Quartermaster, Byron Spence, Starkey, Yates county ; Surgeon, John 


F. Jamison, Hornellsville ; Assistant Surgeon, Farand Wylie, Bath ; 
Chaplain, Jonathan Watts, Corning; Sergeant Major, Henry W. Fuller, 
Corning; Quartermaster Sergeant, Samuel Leavitt, Elmira ; Commis- 
sary sergeant, George P. Baker, Corning ; Hospital Steward, William 
Sayer. Band: Horatio G. K. Anderson, leader ; John J. Brown, Reuben 
E. Stetson, George E. Gray, Mortimer W. Rose, Isaac L. Kress, Walter 
W. Slingerland, John M. Tenny, James A. Wilkey, George Bridgeden, 
William G. Wright, Estes T. Sturtevant, George J. Benjamin, Rankin 
B. Rose. 

The company oflficers were as follows : Co. A. Captain, Benjamin L. 
Higgins; First Lieutenant, William H. Gault ; Second Lieutenant, 
Prentice Holmes, and eighty-three non-commissioned officers and pri- 
vates. Co. B. Captain, William B. Angle ; First Lieutenant, Charles 
W. Gillett, promoted Adjutant by order of Col. Bailey ; Second Lieu- 
tenant, Hiram J. Blanchard, and ninety-five non- commissioned officers 
and privates. Co. C, Captain, Jacob H. Lansing ; P'irst Lieutenant, 
Leonard Scott ; Second Lietenant, Joseph H. Tull, and ninety-two non-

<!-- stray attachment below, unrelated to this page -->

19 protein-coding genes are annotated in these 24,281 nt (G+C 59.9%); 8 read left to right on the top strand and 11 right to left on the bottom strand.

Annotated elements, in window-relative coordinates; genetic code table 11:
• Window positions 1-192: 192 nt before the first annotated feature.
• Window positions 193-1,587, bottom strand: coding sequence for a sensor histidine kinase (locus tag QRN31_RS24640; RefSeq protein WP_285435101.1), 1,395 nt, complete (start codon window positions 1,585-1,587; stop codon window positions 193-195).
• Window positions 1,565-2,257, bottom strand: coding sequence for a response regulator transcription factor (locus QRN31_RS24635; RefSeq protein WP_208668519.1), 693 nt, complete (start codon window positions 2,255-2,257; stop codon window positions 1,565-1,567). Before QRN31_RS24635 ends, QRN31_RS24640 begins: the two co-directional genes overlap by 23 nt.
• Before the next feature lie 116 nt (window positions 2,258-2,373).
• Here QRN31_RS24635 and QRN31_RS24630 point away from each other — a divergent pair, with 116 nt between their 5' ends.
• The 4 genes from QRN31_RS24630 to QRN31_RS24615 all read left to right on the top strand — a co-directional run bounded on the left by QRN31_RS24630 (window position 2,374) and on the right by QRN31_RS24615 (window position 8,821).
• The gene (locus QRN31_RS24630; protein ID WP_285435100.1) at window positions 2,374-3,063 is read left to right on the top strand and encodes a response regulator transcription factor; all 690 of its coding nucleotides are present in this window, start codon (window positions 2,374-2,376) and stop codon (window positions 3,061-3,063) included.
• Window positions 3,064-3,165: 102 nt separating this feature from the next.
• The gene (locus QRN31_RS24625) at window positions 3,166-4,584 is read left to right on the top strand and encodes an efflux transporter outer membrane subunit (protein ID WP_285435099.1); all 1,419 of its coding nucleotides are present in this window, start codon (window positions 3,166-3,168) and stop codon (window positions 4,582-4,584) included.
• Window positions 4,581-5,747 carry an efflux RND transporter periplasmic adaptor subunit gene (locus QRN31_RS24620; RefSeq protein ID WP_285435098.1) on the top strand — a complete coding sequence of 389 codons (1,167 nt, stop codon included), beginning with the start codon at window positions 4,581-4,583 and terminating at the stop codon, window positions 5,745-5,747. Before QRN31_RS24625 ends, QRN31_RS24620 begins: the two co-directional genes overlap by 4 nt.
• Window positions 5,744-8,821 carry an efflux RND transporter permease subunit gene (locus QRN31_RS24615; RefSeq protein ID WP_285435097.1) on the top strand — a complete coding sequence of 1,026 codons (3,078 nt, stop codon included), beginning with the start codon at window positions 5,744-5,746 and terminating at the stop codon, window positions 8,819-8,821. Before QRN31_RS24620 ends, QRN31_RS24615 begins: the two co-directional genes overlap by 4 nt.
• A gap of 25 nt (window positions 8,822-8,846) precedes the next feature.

commissioned officers and privates. Co. D, Captain, Daniel S. Ells- 
worth ; First Lieutenant, Arthur S. Baker ; Second Lieutenant, Lemi 
H. Crary, and eighty-nine non-commissioned officers and privates. Co. 
E, Captain, Thomas F. Shoemaker ; First Lieutenant, John G. Copley ; 
Second Lieutenant, George A. Packer, andninety-fivenon-commissioned 
officers .and privates. Co. F, Captain, Henry G. Harrower; First Lieu- 
tenant, Samuel M. Morgan ; Second Lieutenant, Michael B. Stafford, 
and ninety-one non-commissioned officers and privates. Co. G, Cap- 
tain, James Bennett ; First Lieutenant. Nathan S. Baker ; Second Lieu- 
tenant, John Fulton, and eighty-four non-commissioned officers and 
privates. Co. H, Captain, William Ten Broeck ; First Lieutenant, Will- 
iam G. Raymond ; Second Lieutenant, James Carpenter, jr., and ninety- 
five non-commissioned officers and privates. Co. I, Captain, Amos W. 
Sherwood ; First Lieutenant, Jackson A. Woodward ; Second Lieuten- 
ant, Foster P. Wood, and eighty non-commissioned officers and privates. 
Co. K, Captain, Seymour G. Rhinevault, promoted major, November 
22, 1861 ; First Lieutenant, Charles H. Wombaugh, promoted captain 
November 22, 1861 ; Second Lieutenant, John N. Warner, and ninety-